We attach practical importance to research aimed at mastering these processes and are sparing no efforts or means to wrest one secret more from nature--the secret of how to control the energy processes underlying the existence of the entire animal and vegetable world of our planet. We believe that, following the extensive use of the energy of heavy nuclei fission, there should begin an era in which the energy of light nuclei fusion will be even more widely utilized.
Along with the research which the Soviet Union is carrying forward in order to expand the use of atomic energy in its own national economy it also is sharing its achievements with others.
Thus it coöperates extensively on an international plane in the peaceful uses of atomic energy. This coöperation has assumed various forms, but in every agreement signed by the Soviet Union with other countries the principle of respect for the sovereign rights of states is strictly observed. In all, the Soviet Union has bilateral agreements with 11 countries covering scientific, technical and industrial aid and coöperation.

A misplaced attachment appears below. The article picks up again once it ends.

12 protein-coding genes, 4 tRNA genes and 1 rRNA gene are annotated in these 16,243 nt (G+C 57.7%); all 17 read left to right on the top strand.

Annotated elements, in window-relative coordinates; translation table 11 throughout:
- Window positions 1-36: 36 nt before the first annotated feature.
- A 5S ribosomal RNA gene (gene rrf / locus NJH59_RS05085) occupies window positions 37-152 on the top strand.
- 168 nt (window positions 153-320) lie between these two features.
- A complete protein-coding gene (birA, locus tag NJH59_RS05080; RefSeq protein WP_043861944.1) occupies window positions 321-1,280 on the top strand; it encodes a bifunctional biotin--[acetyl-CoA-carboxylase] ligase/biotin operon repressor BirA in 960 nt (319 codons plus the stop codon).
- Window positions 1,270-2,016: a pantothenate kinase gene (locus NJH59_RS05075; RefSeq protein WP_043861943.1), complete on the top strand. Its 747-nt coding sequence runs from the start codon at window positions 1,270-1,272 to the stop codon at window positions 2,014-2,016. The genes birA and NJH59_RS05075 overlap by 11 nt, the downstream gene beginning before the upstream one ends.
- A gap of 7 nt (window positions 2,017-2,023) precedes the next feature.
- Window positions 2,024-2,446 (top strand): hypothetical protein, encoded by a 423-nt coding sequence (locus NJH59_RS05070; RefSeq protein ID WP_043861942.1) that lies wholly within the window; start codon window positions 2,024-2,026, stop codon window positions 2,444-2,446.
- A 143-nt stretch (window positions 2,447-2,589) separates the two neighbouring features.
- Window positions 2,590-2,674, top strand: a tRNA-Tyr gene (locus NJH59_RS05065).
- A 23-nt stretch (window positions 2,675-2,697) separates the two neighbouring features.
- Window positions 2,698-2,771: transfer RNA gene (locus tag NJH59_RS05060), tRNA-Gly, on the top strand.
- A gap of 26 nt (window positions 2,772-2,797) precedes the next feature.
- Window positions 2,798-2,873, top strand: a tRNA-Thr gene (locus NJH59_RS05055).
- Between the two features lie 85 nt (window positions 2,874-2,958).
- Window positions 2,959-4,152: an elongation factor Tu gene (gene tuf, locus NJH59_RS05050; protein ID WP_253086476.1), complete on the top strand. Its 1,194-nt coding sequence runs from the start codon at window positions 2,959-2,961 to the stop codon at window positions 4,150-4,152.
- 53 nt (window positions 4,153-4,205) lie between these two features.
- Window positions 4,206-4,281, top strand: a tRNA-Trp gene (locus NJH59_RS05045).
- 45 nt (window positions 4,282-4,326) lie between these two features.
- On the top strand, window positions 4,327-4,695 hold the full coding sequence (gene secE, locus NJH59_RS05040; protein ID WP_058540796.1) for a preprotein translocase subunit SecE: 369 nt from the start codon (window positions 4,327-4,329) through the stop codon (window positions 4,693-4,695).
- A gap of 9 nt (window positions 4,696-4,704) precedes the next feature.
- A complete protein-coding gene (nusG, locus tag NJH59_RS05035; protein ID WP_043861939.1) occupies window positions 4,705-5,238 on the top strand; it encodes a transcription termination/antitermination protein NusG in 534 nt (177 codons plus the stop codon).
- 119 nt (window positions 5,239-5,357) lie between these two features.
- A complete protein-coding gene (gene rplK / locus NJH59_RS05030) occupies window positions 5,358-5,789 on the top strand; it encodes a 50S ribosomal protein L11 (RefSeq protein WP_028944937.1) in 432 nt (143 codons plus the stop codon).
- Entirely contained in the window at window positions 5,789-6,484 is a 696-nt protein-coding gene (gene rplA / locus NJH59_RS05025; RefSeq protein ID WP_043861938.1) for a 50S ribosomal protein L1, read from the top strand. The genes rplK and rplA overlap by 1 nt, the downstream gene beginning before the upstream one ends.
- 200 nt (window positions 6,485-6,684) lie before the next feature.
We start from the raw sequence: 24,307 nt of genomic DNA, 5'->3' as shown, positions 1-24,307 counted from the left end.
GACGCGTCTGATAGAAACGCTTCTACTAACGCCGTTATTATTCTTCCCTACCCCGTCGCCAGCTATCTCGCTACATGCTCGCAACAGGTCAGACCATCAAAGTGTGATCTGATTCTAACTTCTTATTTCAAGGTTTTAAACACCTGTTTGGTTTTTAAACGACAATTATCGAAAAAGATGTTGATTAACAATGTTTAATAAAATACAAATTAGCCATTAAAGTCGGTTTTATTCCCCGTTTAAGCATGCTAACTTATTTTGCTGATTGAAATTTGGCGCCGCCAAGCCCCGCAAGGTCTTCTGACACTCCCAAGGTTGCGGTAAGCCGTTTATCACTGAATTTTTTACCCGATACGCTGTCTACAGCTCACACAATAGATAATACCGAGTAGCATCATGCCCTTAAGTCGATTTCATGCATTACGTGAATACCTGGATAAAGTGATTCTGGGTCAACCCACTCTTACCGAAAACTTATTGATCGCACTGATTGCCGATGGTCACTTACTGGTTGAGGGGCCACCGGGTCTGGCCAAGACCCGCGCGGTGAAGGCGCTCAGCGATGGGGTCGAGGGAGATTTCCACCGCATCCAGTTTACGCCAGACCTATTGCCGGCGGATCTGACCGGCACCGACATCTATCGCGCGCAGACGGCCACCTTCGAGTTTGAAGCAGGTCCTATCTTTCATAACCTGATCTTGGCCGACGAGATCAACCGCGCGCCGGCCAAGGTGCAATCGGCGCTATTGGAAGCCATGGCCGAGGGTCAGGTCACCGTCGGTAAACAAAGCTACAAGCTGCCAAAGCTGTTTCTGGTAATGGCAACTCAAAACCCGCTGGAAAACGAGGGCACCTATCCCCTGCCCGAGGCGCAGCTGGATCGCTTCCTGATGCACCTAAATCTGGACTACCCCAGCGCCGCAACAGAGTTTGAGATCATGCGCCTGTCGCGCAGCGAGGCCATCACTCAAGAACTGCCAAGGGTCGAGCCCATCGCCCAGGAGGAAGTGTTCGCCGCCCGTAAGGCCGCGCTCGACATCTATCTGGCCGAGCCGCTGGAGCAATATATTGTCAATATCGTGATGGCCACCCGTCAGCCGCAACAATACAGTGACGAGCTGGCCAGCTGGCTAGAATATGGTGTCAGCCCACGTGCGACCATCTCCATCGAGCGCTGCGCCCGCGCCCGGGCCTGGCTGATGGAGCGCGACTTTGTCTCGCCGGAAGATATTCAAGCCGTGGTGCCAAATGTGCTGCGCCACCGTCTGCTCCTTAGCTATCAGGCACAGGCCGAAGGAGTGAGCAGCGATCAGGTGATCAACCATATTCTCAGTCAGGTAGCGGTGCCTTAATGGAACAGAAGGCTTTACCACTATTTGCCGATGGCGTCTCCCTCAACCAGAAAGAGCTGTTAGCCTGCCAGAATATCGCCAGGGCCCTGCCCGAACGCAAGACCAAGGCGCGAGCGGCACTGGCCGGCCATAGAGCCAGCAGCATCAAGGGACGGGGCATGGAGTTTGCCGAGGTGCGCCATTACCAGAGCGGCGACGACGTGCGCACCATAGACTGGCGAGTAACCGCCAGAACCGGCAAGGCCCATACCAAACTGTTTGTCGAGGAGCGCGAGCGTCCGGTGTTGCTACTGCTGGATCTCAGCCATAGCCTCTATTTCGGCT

The Soviet Union proceeds from the principle that countries receiving its aid in the peaceful uses of atomic energy should be enabled as a result to develop further research independently and should not be chained to the chariot of the country which has given them help at the start. It therefore strives to aid to the maximum the scientific research carried out in other countries; its own chief function is to supply the needed equipment and materials. It attaches particular importance to the training of national staffs.
From the very beginning, the Soviet Union expressed its wilingness to coöperate with other countries in the peaceful uses of atomic energy; and it also has helped other countries through the International Atomic Energy Agency. We regard the Agency as an organization which, as laid down in its statute, "conducts its activities in accordance with the purposes and principles of the United Nations, aimed at strengthening the peace and fostering international coöperation." In consonance with this provision we believe that coöperation in the peaceful uses of atomic energy should contribute to the strengthening of international confidence and the broadening of economic, scientific, technical and cultural ties between nations.